Yeshiva University News » 2012 » December » 05

Yeshiva College Dramatics Society Celebrates 100th Production by Honoring Longtime Member

On December 2, the Yeshiva College Dramatics Society (YCDS) celebrated one of its most beloved members with a reception and special performance of its 100th production, 12 Angry Men.

The play was originally performed by the founding cohort of YCDS in 1965 and is the first to be repeated in the society’s history. Members of that original cast joined other YCDS alumni for the evening honoring Rabbi Dr. John Krug, who first became involved with YCDS 42 years ago as a student actor and has served as lighting director in both a faculty and volunteer capacity ever since.

Read the rest of this entry…


Chief Rabbi Lord Jonathan Sacks Discusses The Merchant of Venice, Modern-Day Anti-Semitism 

Hundreds gathered on the morning of November 30 to hear Chief Rabbi Lord Jonathan Sacks and Rabbi Dr. Meir Soloveichik in a conversation on Torah, law and literature titled “The Merchant of Venice: A Jewish and British Reflection.” The event was the second one of the year hosted by Yeshiva University’s Zahava and Moshael Straus Center for Torah and Western Thought, and marked Sacks’ second visit as a Straus Center guest.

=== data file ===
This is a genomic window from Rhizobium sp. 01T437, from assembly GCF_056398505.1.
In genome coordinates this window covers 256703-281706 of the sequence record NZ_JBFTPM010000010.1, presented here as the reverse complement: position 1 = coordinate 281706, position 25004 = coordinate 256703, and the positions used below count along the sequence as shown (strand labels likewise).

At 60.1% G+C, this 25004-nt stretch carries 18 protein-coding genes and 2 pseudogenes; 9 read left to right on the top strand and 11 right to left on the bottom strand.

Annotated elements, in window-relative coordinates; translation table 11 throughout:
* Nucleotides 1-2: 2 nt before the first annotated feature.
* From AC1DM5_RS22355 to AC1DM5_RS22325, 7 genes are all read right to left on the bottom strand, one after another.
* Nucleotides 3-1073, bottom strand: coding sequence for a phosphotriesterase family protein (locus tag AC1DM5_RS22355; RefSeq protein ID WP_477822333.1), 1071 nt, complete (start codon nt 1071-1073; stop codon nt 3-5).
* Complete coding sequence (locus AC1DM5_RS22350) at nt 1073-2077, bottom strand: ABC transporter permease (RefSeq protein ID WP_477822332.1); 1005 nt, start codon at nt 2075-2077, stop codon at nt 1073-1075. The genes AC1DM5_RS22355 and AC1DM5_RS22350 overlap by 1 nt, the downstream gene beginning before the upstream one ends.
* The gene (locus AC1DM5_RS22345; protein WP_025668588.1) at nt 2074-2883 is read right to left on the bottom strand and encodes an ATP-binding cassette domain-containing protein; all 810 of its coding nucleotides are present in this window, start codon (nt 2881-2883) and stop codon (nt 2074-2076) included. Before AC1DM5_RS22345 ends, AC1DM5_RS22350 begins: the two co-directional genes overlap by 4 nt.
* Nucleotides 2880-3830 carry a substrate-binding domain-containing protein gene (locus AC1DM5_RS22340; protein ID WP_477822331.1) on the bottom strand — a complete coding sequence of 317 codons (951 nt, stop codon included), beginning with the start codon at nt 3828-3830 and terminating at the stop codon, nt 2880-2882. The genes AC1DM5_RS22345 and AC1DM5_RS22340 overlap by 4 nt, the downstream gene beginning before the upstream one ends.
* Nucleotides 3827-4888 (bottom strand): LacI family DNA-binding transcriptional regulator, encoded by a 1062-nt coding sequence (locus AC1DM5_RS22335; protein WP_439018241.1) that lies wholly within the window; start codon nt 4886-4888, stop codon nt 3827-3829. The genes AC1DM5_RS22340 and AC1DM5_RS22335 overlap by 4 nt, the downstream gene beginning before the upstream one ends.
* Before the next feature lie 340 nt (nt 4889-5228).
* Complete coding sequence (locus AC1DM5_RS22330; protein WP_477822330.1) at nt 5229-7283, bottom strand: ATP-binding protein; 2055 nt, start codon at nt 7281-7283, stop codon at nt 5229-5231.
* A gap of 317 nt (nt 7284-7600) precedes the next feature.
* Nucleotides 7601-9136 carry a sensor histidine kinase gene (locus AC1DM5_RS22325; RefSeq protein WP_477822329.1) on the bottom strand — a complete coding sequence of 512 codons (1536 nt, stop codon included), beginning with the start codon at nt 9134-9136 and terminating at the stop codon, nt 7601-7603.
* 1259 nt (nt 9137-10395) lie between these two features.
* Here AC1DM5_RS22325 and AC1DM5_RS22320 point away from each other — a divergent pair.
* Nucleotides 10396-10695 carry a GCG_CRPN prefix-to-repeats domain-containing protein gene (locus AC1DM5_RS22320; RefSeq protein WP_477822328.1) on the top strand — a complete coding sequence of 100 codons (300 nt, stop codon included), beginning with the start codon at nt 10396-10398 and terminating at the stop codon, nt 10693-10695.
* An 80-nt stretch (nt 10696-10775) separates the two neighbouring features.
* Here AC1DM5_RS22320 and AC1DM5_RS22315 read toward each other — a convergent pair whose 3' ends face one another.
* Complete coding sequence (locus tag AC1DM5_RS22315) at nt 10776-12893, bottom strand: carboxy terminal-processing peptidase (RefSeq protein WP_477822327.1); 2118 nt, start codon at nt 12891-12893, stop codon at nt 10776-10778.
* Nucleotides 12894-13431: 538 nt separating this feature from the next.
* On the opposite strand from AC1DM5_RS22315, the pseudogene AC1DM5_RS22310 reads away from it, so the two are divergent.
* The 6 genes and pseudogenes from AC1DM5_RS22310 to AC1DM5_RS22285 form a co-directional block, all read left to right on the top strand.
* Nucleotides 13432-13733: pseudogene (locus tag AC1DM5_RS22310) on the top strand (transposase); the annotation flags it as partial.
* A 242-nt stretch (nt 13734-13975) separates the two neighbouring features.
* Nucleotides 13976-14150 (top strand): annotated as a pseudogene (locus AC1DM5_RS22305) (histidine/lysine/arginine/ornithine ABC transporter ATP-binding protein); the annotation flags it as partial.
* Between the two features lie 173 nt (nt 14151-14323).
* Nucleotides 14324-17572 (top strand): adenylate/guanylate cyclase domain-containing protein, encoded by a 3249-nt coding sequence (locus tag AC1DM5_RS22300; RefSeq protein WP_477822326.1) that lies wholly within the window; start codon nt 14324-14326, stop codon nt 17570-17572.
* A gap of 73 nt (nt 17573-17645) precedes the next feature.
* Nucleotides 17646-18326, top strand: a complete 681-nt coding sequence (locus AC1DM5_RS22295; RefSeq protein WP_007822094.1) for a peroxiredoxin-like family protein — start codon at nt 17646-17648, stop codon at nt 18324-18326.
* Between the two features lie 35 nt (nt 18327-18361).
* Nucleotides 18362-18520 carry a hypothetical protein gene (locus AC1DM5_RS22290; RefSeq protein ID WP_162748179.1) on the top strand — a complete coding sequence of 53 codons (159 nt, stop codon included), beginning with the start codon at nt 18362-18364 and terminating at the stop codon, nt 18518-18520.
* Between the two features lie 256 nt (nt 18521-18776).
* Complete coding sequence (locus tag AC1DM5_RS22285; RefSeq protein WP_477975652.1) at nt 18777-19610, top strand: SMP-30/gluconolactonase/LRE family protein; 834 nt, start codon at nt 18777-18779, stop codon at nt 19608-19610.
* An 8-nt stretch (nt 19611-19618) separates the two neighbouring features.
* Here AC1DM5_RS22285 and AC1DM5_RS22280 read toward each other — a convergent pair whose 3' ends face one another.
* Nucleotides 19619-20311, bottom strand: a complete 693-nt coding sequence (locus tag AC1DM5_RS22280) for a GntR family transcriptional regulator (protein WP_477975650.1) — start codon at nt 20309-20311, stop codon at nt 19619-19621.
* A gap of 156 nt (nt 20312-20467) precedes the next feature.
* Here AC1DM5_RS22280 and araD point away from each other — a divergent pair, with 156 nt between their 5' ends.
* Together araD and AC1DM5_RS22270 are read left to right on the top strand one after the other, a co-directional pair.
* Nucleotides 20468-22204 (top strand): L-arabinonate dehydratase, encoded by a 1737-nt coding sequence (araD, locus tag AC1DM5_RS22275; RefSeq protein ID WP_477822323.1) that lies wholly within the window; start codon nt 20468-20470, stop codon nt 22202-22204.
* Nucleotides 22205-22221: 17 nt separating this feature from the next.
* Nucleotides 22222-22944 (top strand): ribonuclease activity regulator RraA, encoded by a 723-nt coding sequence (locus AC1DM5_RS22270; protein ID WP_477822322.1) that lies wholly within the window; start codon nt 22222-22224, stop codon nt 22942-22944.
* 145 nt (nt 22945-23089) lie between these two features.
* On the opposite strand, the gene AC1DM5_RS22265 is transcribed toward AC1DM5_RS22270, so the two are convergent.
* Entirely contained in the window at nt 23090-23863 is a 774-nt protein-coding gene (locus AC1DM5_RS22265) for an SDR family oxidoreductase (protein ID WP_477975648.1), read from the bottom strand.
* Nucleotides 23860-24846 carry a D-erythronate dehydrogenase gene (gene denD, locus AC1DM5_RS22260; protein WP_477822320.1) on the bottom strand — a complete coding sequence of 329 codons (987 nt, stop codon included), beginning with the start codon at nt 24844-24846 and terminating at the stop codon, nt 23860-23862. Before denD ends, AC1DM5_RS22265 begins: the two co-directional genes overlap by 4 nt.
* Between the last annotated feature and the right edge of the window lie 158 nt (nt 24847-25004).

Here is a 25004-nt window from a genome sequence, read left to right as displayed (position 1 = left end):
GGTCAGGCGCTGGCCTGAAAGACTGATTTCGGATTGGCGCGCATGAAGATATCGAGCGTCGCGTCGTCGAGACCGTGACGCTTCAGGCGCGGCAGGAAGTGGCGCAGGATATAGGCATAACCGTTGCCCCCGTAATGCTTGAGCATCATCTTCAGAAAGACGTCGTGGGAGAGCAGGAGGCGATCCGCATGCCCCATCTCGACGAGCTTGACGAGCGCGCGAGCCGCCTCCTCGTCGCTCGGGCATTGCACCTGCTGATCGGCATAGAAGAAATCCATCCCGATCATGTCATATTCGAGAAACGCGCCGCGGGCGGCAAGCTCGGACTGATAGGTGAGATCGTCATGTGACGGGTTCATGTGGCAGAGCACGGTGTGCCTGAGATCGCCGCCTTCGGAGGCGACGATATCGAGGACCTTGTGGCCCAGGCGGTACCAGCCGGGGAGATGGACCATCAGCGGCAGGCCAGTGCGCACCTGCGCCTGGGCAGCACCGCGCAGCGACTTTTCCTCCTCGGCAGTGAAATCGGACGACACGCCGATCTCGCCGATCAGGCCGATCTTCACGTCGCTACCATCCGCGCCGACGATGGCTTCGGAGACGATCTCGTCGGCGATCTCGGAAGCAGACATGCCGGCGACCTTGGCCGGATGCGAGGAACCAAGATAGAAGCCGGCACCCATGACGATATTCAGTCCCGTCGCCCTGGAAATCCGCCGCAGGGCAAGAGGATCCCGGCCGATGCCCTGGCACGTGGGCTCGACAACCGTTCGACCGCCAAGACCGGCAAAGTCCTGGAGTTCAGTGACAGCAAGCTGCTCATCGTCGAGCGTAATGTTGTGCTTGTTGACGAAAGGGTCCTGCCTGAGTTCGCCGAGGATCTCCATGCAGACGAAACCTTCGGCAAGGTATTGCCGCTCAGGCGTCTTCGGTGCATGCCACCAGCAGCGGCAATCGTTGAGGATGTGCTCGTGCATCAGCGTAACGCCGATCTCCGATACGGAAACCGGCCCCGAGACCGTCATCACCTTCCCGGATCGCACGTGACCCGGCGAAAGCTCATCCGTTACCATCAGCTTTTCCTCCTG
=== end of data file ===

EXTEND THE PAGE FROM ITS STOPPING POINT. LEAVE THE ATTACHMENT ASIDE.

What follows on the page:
Chief Rabbi Sacks and Rabbi Soloveichik discuss The Merchant of Venice at YU’s Straus Center event.

Sacks and Soloveichik, director of the Straus Center, began their discussion focusing on Shakespeare’s The Merchant of Venice. In the play, Shylock’s obsession with justice is juxtaposed with Portia’s compassion, epitomized by her line: “The quality of mercy is not strained,” and continuing: “Therefore Jew, though justice be thy plea…we [Christians] do pray for mercy.”

“Shakespeare here is expressing the medieval stereotype of Christian mercy against Jewish justice,” said Sacks. “[However,] justice and mercy are not opposites. The false contrast between Judaism and Christianity in The Merchant of Venice is testimony to the cruel misrepresentation of Judaism in Christian theology until recently.” Read the rest of this entry…